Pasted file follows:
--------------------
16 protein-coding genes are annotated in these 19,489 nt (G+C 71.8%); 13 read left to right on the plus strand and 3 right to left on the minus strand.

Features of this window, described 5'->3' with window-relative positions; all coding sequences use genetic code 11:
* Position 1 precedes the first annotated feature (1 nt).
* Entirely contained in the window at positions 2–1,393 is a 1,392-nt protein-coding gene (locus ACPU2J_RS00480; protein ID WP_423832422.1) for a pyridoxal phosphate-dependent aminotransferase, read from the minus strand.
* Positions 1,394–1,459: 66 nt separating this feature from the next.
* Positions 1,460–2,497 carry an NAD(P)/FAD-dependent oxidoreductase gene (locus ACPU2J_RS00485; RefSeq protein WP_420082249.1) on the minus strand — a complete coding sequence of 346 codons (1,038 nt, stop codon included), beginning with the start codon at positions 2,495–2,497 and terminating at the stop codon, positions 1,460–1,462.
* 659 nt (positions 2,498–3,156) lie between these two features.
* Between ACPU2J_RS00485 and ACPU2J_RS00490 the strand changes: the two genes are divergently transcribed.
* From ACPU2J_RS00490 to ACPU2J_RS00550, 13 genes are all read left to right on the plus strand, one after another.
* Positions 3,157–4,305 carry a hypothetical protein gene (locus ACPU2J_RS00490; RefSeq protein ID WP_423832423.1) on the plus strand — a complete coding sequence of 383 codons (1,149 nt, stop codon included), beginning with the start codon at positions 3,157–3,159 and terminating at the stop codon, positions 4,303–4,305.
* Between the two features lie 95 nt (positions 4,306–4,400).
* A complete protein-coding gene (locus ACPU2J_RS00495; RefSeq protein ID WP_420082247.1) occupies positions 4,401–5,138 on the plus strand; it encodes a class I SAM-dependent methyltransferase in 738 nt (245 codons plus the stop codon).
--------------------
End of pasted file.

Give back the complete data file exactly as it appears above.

16 protein-coding genes are annotated in these 19,489 nt (G+C 71.8%); 13 read left to right on the plus strand and 3 right to left on the minus strand.

Features of this window, described 5'->3' with window-relative positions; all coding sequences use genetic code 11:
* Position 1 precedes the first annotated feature (1 nt).
* Entirely contained in the window at positions 2–1,393 is a 1,392-nt protein-coding gene (locus ACPU2J_RS00480; protein ID WP_423832422.1) for a pyridoxal phosphate-dependent aminotransferase, read from the minus strand.
* Positions 1,394–1,459: 66 nt separating this feature from the next.
* Positions 1,460–2,497 carry an NAD(P)/FAD-dependent oxidoreductase gene (locus ACPU2J_RS00485; RefSeq protein WP_420082249.1) on the minus strand — a complete coding sequence of 346 codons (1,038 nt, stop codon included), beginning with the start codon at positions 2,495–2,497 and terminating at the stop codon, positions 1,460–1,462.
* 659 nt (positions 2,498–3,156) lie between these two features.
* Between ACPU2J_RS00485 and ACPU2J_RS00490 the strand changes: the two genes are divergently transcribed.
* From ACPU2J_RS00490 to ACPU2J_RS00550, 13 genes are all read left to right on the plus strand, one after another.
* Positions 3,157–4,305 carry a hypothetical protein gene (locus ACPU2J_RS00490; RefSeq protein ID WP_423832423.1) on the plus strand — a complete coding sequence of 383 codons (1,149 nt, stop codon included), beginning with the start codon at positions 3,157–3,159 and terminating at the stop codon, positions 4,303–4,305.
* Between the two features lie 95 nt (positions 4,306–4,400).
* A complete protein-coding gene (locus ACPU2J_RS00495; RefSeq protein ID WP_420082247.1) occupies positions 4,401–5,138 on the plus strand; it encodes a class I SAM-dependent methyltransferase in 738 nt (245 codons plus the stop codon).